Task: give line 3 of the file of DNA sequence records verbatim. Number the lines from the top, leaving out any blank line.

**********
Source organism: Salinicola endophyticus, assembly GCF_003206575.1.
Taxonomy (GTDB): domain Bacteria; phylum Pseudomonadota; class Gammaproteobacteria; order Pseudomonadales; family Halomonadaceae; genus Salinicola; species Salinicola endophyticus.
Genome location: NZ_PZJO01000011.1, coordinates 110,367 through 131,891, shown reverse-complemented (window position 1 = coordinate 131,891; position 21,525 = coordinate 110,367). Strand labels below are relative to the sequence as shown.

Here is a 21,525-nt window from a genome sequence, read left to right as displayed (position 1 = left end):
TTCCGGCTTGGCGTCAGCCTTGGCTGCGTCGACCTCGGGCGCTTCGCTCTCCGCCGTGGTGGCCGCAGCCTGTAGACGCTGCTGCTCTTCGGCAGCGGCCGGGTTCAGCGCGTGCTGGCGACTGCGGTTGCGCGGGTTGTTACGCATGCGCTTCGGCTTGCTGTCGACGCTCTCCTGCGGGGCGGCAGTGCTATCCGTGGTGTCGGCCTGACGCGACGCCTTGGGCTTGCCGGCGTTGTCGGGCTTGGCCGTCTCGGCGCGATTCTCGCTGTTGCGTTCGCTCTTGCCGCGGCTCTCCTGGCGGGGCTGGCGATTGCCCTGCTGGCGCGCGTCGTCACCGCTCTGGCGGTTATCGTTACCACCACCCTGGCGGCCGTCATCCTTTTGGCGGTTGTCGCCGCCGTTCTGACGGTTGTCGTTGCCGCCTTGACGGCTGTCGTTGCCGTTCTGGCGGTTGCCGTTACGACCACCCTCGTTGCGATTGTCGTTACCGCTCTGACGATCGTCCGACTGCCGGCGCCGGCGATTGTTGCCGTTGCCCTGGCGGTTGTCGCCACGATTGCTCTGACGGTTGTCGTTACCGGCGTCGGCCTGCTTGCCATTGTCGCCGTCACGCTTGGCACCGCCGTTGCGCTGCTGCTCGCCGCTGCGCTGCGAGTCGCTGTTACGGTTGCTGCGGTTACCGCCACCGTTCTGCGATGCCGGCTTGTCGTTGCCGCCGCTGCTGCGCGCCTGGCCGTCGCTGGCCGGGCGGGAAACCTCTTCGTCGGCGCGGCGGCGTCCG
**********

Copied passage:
Genome location: NZ_PZJO01000011.1, coordinates 110,367 through 131,891, shown reverse-complemented (window position 1 = coordinate 131,891; position 21,525 = coordinate 110,367). Strand labels below are relative to the sequence as shown.